January 24, 2012
In 1911, Edward Aston won the title of "Britain's Strongest Man" by defeating the great Thomas Inch in a challenge match. Aston held the title for the next 23 years and retired undefeated. Aston was the first Englishman to lift 300 lbs. overhead with one hand and could do a one-arm snatch with 180 lbs. as well as a one-arm clean to the shoulder with 250 lbs. Edward Aston lifted 496 pounds on a 2.25 inch thick bar with an overhand grip - a tremendous feat of grip strength. He wrote the grip course 'How to Develop A Powerful Grip' in 1946.
January 24, 2012
The Rasso Trio were a group of performing strongmen started by the German strongman George Stanglemeier. The original trio also included Heinrich Weber and Godfrey Nordmann, though many other members came and went over the years. As shown in this extremely rare poster, the trio's act consisted of lifting, juggling and carrying globe barbells, block weights and each other! The Rasso Trio performed at the Casino de Paris throughout the 1890s and in that time, had a famous run-in with the great French strongman Apollon, which we'll cover at another date.
January 23, 2012
If you got a standard York Barbell set in the mid 1930's through the early 1940's, this is the set of collars that would have come with it. These "Holdtite" collars are made of bronze and certainly live up to their name.
January 21, 2012
A look at one corner of Alan Calvert's MILO Barbell Company showroom circa 1915... Globe barbells, dumbbells, and kettlebells as far as the eye can see. That must have been a great place to train... Many performing strongmen of the era commisioned Calvert to make special stage 'bells for their act.
January 20, 2012
Professor Attila -- real name Louis Durlacher -- was the mentor of Eugen Sandow and the man who invented many of the feats of strength that we know of today: The Roman Column, The Roman Chair, supporting feats in the human bridge position and tearing packs of playing cards. It was Attiila's idea to make globe barbells and dumbbells shot-loadable so that their weight could be adjusted. Attila invented the bent-press and was the first man to perform the lift with over 200 pounds.In 1894, Professor opened his famous Studio of Physical Culture in downtown New York city and it became a hotbed for learning the strongman trade. In addition to Sandow, Professor Attila could list many other famous strongmen among his students: Warren Lincoln Travis, Anthony Barker, Horace Barre, Arthur Dandurand, Lionel Strongfort, George Rolandow, Louis Cyr, Bobby Pandour and Adolph Nordquest. Attila's daughter, Grace, later married Sig Klein.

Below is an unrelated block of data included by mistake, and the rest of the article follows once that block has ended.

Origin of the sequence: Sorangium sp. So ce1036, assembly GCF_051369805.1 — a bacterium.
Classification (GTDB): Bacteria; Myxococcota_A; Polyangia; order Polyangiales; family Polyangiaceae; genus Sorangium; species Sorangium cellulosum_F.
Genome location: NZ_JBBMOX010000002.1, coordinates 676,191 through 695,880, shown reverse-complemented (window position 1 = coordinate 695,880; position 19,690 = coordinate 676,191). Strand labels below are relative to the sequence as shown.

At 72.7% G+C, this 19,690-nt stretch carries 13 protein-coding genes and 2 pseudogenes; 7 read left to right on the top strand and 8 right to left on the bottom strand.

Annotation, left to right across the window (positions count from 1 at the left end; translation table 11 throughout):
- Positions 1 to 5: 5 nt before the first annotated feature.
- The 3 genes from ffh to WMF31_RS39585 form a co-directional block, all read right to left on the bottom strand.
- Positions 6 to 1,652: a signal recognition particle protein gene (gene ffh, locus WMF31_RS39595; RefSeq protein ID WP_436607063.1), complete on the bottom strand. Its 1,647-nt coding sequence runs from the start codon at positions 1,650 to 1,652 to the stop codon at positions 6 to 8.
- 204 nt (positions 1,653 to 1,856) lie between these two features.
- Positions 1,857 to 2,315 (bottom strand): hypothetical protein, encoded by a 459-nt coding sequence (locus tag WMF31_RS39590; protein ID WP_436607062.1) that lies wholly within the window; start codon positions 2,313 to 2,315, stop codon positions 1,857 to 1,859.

January 19, 2012
Ernest Cadine was a French Weightlifter who won the Light-Heavyweight Gold medal at the 1920 Olympic Games held in Antwerp, Belgium. His winning total was 295 kg (649 lbs.) though the contested events were very different then: the one-arm snatch, the one-arm clean and jerk and the two arm clean and jerk. His performance in these lifts was 70 kg, 90 kg and 135 kg respectively. He also set six World Records over his competitive career. In 1925, Cadine performed a one-arm swing with 90 kilos which was actually greater than his own bodyweight. Cadine could also right hand snatch 211 pounds and one-hand deadlifted the famous Apollon Wheels. Also of note is the sand-pit floor -- you'll see this feature a lot in old school physical culture gyms as it made it so globe barbells and dumbbells were not damaged if they were ever dropped.
January 18, 2012
If you want to perform amazing strength feats, then having super strong hands is a must... It's impressive to be able to rip a deck of cards in half, but the great Texas strongman Paul Von Boeckmann took it a step further by ripping this quarter-sized chunk out of a 52-card deck. This type of feat is referred to as "card notching." Von Boeckman could also tear a deck of cards into eighths.